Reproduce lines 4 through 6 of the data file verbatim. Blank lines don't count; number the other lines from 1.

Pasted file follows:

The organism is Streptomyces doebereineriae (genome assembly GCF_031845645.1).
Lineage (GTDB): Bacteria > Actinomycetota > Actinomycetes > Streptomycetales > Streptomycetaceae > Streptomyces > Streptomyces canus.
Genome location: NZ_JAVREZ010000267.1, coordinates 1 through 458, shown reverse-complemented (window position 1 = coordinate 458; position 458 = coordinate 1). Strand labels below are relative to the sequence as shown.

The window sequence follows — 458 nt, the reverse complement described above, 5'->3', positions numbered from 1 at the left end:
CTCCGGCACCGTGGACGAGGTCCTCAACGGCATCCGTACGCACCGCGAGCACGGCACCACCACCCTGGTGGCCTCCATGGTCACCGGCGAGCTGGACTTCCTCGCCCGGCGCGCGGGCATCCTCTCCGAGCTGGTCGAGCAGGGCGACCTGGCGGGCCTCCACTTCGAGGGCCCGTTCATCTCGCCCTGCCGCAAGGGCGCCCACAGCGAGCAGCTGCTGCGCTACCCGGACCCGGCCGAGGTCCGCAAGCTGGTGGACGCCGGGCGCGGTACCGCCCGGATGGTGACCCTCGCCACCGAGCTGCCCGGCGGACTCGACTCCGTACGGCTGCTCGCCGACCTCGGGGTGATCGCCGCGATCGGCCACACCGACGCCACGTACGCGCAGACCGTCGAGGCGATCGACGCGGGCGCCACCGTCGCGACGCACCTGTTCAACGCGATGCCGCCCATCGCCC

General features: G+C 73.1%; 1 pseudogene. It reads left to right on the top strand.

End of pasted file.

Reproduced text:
The window sequence follows — 458 nt, the reverse complement described above, 5'->3', positions numbered from 1 at the left end:
CTCCGGCACCGTGGACGAGGTCCTCAACGGCATCCGTACGCACCGCGAGCACGGCACCACCACCCTGGTGGCCTCCATGGTCACCGGCGAGCTGGACTTCCTCGCCCGGCGCGCGGGCATCCTCTCCGAGCTGGTCGAGCAGGGCGACCTGGCGGGCCTCCACTTCGAGGGCCCGTTCATCTCGCCCTGCCGCAAGGGCGCCCACAGCGAGCAGCTGCTGCGCTACCCGGACCCGGCCGAGGTCCGCAAGCTGGTGGACGCCGGGCGCGGTACCGCCCGGATGGTGACCCTCGCCACCGAGCTGCCCGGCGGACTCGACTCCGTACGGCTGCTCGCCGACCTCGGGGTGATCGCCGCGATCGGCCACACCGACGCCACGTACGCGCAGACCGTCGAGGCGATCGACGCGGGCGCCACCGTCGCGACGCACCTGTTCAACGCGATGCCGCCCATCGCCC

General features: G+C 73.1%; 1 pseudogene. It reads left to right on the top strand.